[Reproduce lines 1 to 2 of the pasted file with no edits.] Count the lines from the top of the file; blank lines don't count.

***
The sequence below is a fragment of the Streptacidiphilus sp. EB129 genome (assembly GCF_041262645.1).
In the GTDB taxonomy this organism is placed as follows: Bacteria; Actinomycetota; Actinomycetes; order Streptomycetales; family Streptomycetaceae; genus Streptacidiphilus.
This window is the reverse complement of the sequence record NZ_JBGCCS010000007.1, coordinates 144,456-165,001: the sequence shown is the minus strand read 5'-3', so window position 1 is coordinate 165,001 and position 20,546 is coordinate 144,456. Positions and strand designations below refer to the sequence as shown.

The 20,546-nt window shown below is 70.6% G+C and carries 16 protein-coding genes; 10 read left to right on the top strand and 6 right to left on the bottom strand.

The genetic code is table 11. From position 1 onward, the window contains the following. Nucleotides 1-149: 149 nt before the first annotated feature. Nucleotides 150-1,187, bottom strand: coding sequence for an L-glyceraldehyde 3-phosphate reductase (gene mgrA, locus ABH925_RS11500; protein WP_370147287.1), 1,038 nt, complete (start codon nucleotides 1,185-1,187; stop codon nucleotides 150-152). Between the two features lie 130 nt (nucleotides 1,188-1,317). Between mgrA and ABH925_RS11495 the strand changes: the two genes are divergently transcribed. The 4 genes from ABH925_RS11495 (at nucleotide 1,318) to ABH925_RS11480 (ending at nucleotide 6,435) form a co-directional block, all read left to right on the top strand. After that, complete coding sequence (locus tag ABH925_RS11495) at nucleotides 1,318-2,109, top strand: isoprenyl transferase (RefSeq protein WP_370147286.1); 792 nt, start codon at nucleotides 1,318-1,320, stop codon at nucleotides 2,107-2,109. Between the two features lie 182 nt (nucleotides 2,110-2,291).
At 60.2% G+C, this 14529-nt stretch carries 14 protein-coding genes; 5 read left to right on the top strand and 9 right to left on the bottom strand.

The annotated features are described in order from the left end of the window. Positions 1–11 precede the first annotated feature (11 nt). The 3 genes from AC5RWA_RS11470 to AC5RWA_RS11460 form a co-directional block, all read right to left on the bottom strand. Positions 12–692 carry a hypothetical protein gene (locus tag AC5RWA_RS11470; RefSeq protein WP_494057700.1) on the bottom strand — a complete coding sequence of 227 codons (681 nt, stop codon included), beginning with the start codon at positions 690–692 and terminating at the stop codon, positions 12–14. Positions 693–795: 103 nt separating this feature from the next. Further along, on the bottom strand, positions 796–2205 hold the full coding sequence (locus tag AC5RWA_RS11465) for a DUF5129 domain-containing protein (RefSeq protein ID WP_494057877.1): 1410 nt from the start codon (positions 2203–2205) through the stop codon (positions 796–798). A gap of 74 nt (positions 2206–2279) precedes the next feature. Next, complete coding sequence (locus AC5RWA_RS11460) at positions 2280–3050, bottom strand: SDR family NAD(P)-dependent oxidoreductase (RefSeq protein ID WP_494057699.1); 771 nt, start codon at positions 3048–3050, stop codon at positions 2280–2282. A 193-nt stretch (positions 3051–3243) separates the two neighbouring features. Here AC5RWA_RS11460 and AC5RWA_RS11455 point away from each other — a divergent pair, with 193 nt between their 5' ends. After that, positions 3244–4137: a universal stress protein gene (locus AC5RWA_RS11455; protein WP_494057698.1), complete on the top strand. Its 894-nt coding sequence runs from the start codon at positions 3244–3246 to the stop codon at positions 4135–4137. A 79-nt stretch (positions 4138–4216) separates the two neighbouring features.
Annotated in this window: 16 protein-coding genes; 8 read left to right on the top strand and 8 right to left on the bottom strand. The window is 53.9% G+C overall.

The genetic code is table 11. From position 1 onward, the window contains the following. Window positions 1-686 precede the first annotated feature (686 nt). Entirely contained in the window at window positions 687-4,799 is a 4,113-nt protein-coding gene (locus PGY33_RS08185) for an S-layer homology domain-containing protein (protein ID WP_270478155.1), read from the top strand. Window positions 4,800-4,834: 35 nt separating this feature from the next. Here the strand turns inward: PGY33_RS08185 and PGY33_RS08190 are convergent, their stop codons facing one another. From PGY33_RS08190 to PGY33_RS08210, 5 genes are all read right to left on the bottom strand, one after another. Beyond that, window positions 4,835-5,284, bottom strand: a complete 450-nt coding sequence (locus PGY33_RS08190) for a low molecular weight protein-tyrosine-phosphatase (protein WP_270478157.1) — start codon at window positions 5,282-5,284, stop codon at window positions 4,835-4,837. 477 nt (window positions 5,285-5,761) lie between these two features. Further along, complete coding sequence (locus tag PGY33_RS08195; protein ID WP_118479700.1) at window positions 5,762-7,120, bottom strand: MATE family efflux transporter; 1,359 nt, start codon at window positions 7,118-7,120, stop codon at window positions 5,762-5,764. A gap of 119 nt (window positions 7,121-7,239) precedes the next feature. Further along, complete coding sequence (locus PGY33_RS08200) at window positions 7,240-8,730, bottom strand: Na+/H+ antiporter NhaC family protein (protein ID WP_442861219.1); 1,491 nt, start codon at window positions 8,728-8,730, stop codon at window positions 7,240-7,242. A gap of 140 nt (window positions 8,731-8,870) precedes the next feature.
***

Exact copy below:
The sequence below is a fragment of the Streptacidiphilus sp. EB129 genome (assembly GCF_041262645.1).
In the GTDB taxonomy this organism is placed as follows: Bacteria; Actinomycetota; Actinomycetes; order Streptomycetales; family Streptomycetaceae; genus Streptacidiphilus.